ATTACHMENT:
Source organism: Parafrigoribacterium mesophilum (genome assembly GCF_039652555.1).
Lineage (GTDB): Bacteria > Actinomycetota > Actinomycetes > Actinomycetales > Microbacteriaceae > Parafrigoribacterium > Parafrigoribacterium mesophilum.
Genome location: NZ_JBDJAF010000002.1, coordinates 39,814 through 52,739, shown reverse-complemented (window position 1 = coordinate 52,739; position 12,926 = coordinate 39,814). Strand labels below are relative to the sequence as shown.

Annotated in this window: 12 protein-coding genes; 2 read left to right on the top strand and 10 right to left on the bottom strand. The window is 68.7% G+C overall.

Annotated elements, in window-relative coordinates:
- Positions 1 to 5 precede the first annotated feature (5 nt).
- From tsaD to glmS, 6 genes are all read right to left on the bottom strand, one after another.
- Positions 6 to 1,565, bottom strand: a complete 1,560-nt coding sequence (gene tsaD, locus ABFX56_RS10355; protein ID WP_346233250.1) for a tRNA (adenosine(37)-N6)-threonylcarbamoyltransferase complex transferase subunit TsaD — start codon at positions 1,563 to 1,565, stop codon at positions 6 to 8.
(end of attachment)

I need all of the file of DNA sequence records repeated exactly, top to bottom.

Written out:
Source organism: Parafrigoribacterium mesophilum (genome assembly GCF_039652555.1).
Lineage (GTDB): Bacteria > Actinomycetota > Actinomycetes > Actinomycetales > Microbacteriaceae > Parafrigoribacterium > Parafrigoribacterium mesophilum.
Genome location: NZ_JBDJAF010000002.1, coordinates 39,814 through 52,739, shown reverse-complemented (window position 1 = coordinate 52,739; position 12,926 = coordinate 39,814). Strand labels below are relative to the sequence as shown.

Annotated in this window: 12 protein-coding genes; 2 read left to right on the top strand and 10 right to left on the bottom strand. The window is 68.7% G+C overall.

Annotated elements, in window-relative coordinates:
- Positions 1 to 5 precede the first annotated feature (5 nt).
- From tsaD to glmS, 6 genes are all read right to left on the bottom strand, one after another.
- Positions 6 to 1,565, bottom strand: a complete 1,560-nt coding sequence (gene tsaD, locus ABFX56_RS10355; protein ID WP_346233250.1) for a tRNA (adenosine(37)-N6)-threonylcarbamoyltransferase complex transferase subunit TsaD — start codon at positions 1,563 to 1,565, stop codon at positions 6 to 8.